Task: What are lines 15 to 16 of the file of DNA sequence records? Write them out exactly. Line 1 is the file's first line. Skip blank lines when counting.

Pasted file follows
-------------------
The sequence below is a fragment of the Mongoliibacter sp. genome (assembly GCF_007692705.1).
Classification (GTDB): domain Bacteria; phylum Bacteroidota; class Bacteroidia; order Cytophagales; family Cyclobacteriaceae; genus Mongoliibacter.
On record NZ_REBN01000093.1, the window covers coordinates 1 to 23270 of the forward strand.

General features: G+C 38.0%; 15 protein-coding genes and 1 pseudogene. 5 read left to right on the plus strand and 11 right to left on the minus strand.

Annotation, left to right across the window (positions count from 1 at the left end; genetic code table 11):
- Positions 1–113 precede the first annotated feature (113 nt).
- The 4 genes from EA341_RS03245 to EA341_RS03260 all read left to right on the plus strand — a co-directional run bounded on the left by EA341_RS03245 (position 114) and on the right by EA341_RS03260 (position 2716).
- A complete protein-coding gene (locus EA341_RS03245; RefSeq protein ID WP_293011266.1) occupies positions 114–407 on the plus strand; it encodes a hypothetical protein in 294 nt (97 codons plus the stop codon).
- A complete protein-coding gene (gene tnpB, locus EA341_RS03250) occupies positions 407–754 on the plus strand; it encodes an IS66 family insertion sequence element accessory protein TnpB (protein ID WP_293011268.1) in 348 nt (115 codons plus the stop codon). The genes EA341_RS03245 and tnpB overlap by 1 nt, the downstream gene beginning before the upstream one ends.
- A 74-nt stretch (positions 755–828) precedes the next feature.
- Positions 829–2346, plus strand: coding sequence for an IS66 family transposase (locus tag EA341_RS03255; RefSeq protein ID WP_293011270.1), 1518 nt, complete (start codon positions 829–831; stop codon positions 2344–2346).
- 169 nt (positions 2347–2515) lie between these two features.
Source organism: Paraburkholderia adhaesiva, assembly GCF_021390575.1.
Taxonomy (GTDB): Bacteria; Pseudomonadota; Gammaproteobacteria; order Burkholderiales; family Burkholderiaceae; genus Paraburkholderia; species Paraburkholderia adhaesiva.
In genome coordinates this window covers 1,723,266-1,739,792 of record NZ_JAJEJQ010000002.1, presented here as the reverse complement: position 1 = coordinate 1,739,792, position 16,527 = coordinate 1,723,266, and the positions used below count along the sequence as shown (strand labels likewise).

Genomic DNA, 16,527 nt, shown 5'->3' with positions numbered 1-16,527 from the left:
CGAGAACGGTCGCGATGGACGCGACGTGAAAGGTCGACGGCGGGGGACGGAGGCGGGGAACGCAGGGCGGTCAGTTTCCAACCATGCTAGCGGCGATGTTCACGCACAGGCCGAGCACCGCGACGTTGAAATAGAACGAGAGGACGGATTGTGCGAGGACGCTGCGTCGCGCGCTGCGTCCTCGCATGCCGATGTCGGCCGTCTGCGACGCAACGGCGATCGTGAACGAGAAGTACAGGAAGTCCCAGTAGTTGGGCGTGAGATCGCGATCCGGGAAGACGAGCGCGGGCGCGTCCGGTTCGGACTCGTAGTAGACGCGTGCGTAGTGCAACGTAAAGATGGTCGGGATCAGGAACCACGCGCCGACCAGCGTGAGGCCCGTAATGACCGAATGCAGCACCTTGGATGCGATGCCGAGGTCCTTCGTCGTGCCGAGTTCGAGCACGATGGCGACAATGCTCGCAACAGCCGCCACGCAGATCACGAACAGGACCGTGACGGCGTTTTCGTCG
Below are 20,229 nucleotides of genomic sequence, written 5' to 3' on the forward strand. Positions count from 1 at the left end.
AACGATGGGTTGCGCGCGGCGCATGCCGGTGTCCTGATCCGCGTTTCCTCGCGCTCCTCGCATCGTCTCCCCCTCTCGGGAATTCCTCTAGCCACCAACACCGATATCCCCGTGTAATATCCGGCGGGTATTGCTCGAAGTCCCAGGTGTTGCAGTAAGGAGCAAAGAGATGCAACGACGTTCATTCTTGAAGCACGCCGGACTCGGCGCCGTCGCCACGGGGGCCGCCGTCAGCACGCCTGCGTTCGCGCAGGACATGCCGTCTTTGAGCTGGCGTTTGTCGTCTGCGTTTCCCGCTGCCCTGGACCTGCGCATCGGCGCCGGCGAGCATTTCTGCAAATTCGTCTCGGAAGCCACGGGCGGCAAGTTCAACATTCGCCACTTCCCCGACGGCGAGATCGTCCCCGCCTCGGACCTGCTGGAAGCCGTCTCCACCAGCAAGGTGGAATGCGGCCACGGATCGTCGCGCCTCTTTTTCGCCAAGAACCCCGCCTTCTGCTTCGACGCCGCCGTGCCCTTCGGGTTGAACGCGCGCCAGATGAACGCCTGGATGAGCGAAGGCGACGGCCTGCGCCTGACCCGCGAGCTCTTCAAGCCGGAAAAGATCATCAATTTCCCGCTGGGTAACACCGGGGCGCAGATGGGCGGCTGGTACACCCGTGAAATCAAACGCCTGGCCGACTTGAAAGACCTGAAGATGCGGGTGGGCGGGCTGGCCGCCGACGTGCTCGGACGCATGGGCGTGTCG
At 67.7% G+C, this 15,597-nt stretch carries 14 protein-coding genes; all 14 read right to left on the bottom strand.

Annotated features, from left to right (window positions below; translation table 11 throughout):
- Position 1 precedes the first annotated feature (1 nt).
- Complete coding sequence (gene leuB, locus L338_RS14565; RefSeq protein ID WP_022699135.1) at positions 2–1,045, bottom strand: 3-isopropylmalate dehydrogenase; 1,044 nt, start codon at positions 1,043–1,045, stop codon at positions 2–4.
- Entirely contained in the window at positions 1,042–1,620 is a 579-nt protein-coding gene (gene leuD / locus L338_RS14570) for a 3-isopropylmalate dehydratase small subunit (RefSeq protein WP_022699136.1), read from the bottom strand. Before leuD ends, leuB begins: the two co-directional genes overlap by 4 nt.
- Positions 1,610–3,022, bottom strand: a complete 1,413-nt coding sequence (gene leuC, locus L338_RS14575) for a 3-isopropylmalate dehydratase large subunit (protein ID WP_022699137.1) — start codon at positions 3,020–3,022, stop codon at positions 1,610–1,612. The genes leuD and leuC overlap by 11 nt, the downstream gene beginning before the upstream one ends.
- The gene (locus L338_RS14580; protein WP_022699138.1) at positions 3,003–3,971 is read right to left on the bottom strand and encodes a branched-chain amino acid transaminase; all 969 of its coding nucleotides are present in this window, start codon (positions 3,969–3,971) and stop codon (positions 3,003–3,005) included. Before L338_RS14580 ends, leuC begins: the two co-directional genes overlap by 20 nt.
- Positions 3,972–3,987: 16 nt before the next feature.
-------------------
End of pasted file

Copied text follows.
In genome coordinates this window covers 1,723,266-1,739,792 of record NZ_JAJEJQ010000002.1, presented here as the reverse complement: position 1 = coordinate 1,739,792, position 16,527 = coordinate 1,723,266, and the positions used below count along the sequence as shown (strand labels likewise).

Genomic DNA, 16,527 nt, shown 5'->3' with positions numbered 1-16,527 from the left: